PLANT PROTECTION PRACTICES IN COMMERCIAL VEGETABLE PRODUCTION

J. Harden
Cultural practices, including varietal uniformity, sequential planting and monocultures often increase plant protection problems and the consequent reliance on chemical control. Strategic use of agricultural chemicals is, and will continue to be, an integral part of successful vegetable production. However, the use of all methods of pest suppression in a managed plant protection programme is essential for vegetable production.

The proper use of agrochemicals as part of an economically feasible and environmentally acceptable plant protection programme relies on: targeting (pest identification), agrochemical knowledge (activity, formulations), methods of application (hydraulic, CDA, airshear), and integration with biological, host resistance and other methods of control.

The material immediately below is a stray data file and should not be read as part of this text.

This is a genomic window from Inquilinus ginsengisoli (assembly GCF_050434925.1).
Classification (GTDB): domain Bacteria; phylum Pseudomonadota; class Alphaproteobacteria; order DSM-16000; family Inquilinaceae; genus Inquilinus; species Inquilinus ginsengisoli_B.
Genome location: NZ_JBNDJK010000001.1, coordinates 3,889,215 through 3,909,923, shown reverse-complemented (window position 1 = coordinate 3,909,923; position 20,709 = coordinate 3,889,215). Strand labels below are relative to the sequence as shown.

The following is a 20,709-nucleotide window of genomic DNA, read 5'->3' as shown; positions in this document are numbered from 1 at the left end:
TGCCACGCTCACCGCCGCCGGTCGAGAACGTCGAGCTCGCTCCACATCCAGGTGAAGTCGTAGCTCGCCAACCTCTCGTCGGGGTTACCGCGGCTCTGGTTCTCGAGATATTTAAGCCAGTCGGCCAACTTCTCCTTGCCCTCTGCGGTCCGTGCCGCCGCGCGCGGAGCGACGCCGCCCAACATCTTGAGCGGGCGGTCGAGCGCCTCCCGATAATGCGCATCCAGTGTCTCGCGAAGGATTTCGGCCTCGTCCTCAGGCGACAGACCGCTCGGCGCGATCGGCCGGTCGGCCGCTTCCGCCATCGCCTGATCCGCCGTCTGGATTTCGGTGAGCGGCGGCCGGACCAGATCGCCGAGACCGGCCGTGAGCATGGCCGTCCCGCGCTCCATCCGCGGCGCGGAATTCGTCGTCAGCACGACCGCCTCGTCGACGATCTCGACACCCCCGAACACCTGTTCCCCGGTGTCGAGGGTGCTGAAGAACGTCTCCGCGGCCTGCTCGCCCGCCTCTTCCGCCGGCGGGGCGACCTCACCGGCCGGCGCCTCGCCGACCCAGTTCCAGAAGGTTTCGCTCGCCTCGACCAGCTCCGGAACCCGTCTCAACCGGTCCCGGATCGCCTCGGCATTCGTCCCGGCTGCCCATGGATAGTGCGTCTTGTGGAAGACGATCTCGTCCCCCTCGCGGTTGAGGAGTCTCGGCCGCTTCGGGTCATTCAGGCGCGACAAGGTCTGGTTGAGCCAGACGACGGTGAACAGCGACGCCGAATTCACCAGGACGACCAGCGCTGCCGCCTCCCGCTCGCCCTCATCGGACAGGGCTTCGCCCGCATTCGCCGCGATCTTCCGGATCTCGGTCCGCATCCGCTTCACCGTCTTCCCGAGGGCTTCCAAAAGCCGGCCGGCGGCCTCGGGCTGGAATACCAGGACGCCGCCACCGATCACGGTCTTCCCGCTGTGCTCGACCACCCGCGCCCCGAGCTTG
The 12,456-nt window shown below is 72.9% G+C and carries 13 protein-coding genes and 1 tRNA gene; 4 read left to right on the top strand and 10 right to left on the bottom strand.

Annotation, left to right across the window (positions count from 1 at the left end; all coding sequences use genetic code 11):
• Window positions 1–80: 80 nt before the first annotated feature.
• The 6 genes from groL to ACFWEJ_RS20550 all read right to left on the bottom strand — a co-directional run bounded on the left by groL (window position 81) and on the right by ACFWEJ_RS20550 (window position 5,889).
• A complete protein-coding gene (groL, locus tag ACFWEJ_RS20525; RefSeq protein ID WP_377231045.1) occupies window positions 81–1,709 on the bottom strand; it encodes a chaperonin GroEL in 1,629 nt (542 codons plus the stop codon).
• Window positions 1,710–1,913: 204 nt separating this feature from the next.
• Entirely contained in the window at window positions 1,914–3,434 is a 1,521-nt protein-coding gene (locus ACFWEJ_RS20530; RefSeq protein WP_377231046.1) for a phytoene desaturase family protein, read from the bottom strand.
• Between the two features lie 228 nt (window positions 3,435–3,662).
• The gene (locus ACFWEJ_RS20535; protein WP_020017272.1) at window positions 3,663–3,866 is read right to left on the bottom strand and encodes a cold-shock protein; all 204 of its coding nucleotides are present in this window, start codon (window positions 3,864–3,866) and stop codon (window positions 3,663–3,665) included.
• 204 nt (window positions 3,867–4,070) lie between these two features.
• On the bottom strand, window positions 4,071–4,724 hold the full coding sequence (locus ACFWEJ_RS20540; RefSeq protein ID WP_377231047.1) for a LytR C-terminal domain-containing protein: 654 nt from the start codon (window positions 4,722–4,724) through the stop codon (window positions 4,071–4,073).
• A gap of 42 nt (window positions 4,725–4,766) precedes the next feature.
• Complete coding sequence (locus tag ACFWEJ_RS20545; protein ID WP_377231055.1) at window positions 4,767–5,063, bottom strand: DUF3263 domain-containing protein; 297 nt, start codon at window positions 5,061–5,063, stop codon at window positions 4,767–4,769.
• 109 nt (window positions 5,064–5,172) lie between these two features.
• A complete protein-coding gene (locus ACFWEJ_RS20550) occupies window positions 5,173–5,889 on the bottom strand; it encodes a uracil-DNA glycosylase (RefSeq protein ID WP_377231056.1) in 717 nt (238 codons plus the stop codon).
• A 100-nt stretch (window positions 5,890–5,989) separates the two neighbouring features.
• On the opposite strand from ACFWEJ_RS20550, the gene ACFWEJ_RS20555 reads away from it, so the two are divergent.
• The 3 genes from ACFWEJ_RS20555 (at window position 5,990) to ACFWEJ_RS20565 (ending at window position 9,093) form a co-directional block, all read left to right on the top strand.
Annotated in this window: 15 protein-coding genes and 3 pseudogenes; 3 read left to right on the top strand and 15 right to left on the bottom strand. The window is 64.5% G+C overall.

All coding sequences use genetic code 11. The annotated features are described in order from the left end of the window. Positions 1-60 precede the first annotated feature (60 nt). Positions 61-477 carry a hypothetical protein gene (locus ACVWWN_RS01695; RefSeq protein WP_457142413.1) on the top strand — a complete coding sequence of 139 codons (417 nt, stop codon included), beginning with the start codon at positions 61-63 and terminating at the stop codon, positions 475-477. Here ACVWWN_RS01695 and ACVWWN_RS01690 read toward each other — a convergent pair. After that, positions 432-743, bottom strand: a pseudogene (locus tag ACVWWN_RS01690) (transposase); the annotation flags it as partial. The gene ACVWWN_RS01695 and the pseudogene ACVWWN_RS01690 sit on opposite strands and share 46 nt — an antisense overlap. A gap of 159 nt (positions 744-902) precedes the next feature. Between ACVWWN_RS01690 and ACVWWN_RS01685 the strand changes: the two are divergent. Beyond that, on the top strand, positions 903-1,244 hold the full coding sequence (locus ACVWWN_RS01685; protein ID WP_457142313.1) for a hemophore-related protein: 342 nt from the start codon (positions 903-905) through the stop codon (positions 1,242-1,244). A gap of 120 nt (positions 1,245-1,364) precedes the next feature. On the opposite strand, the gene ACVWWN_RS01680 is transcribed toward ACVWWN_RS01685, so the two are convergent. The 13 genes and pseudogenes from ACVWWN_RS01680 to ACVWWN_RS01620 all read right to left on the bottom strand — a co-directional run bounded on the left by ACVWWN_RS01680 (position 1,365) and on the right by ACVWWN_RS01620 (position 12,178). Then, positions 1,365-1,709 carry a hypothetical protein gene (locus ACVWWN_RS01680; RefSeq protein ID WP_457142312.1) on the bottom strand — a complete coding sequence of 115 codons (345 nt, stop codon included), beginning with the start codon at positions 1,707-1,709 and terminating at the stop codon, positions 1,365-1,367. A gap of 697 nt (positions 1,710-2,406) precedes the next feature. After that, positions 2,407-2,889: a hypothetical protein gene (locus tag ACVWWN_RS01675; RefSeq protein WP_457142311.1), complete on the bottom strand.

Despite current knowledge, losses to pests continue, and even increase, because of lack of attention to the principles of plant protection. Methods must be implemented that minimise pressure on both pests and control methods, particularly agrochemicals. The management of the dynamic pest/crop interactions to minimise losses and maximise returns, is a complex professional activity.

Illustrations of the above principles are provided, along with details of the operation of professional plant protection services.

Harden, J. (1989). PLANT PROTECTION PRACTICES IN COMMERCIAL VEGETABLE PRODUCTION. Acta Hortic. 247, 262-262
DOI: 10.17660/ActaHortic.1989.247.49
https://doi.org/10.17660/ActaHortic.1989.247.49

Acta Horticulturae